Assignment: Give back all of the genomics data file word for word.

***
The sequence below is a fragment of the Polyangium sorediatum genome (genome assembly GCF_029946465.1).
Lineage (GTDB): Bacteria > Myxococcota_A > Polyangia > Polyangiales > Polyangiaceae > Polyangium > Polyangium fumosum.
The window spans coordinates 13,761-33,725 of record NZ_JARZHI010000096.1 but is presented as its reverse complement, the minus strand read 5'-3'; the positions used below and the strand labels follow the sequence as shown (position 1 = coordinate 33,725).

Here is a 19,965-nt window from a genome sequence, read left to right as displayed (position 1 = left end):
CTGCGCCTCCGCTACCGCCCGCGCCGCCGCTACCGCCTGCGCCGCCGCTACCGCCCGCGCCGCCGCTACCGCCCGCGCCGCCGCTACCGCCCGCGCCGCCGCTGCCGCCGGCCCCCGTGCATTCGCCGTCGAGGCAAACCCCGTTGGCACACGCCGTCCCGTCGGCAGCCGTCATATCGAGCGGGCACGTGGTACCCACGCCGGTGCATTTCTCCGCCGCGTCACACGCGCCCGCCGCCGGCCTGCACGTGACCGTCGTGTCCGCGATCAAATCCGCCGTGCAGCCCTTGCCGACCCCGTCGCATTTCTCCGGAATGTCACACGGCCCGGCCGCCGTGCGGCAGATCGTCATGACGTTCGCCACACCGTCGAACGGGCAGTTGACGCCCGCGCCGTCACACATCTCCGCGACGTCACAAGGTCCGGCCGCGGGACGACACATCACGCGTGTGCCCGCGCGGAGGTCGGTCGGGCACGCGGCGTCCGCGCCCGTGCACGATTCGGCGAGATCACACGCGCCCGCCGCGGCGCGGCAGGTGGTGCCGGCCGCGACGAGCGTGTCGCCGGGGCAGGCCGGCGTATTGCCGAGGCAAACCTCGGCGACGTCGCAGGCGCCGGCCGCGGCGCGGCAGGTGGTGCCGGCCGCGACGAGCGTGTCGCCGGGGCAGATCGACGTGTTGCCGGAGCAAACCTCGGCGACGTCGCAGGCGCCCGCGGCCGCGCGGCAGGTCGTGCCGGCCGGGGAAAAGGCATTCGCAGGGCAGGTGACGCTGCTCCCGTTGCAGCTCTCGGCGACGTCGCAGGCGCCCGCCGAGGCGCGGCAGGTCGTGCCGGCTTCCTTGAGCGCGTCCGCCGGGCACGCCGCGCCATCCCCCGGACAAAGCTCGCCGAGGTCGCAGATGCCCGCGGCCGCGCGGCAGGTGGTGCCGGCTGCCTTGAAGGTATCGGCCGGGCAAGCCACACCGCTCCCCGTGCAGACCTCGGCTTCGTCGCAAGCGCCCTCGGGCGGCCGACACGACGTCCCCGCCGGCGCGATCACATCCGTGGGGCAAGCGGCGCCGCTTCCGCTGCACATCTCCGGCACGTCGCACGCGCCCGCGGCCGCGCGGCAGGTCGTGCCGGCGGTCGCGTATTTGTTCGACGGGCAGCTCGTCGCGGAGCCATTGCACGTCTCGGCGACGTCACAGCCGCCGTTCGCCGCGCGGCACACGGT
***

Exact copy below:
The sequence below is a fragment of the Polyangium sorediatum genome (genome assembly GCF_029946465.1).
Lineage (GTDB): Bacteria > Myxococcota_A > Polyangia > Polyangiales > Polyangiaceae > Polyangium > Polyangium fumosum.
The window spans coordinates 13,761-33,725 of record NZ_JARZHI010000096.1 but is presented as its reverse complement, the minus strand read 5'-3'; the positions used below and the strand labels follow the sequence as shown (position 1 = coordinate 33,725).

Here is a 19,965-nt window from a genome sequence, read left to right as displayed (position 1 = left end):
CTGCGCCTCCGCTACCGCCCGCGCCGCCGCTACCGCCTGCGCCGCCGCTACCGCCCGCGCCGCCGCTACCGCCCGCGCCGCCGCTACCGCCCGCGCCGCCGCTGCCGCCGGCCCCCGTGCATTCGCCGTCGAGGCAAACCCCGTTGGCACACGCCGTCCCGTCGGCAGCCGTCATATCGAGCGGGCACGTGGTACCCACGCCGGTGCATTTCTCCGCCGCGTCACACGCGCCCGCCGCCGGCCTGCACGTGACCGTCGTGTCCGCGATCAAATCCGCCGTGCAGCCCTTGCCGACCCCGTCGCATTTCTCCGGAATGTCACACGGCCCGGCCGCCGTGCGGCAGATCGTCATGACGTTCGCCACACCGTCGAACGGGCAGTTGACGCCCGCGCCGTCACACATCTCCGCGACGTCACAAGGTCCGGCCGCGGGACGACACATCACGCGTGTGCCCGCGCGGAGGTCGGTCGGGCACGCGGCGTCCGCGCCCGTGCACGATTCGGCGAGATCACACGCGCCCGCCGCGGCGCGGCAGGTGGTGCCGGCCGCGACGAGCGTGTCGCCGGGGCAGGCCGGCGTATTGCCGAGGCAAACCTCGGCGACGTCGCAGGCGCCGGCCGCGGCGCGGCAGGTGGTGCCGGCCGCGACGAGCGTGTCGCCGGGGCAGATCGACGTGTTGCCGGAGCAAACCTCGGCGACGTCGCAGGCGCCCGCGGCCGCGCGGCAGGTCGTGCCGGCCGGGGAAAAGGCATTCGCAGGGCAGGTGACGCTGCTCCCGTTGCAGCTCTCGGCGACGTCGCAGGCGCCCGCCGAGGCGCGGCAGGTCGTGCCGGCTTCCTTGAGCGCGTCCGCCGGGCACGCCGCGCCATCCCCCGGACAAAGCTCGCCGAGGTCGCAGATGCCCGCGGCCGCGCGGCAGGTGGTGCCGGCTGCCTTGAAGGTATCGGCCGGGCAAGCCACACCGCTCCCCGTGCAGACCTCGGCTTCGTCGCAAGCGCCCTCGGGCGGCCGACACGACGTCCCCGCCGGCGCGATCACATCCGTGGGGCAAGCGGCGCCGCTTCCGCTGCACATCTCCGGCACGTCGCACGCGCCCGCGGCCGCGCGGCAGGTCGTGCCGGCGGTCGCGTATTTGTTCGACGGGCAGCTCGTCGCGGAGCCATTGCACGTCTCGGCGACGTCACAGCCGCCGTTCGCCGCGCGGCACACGGT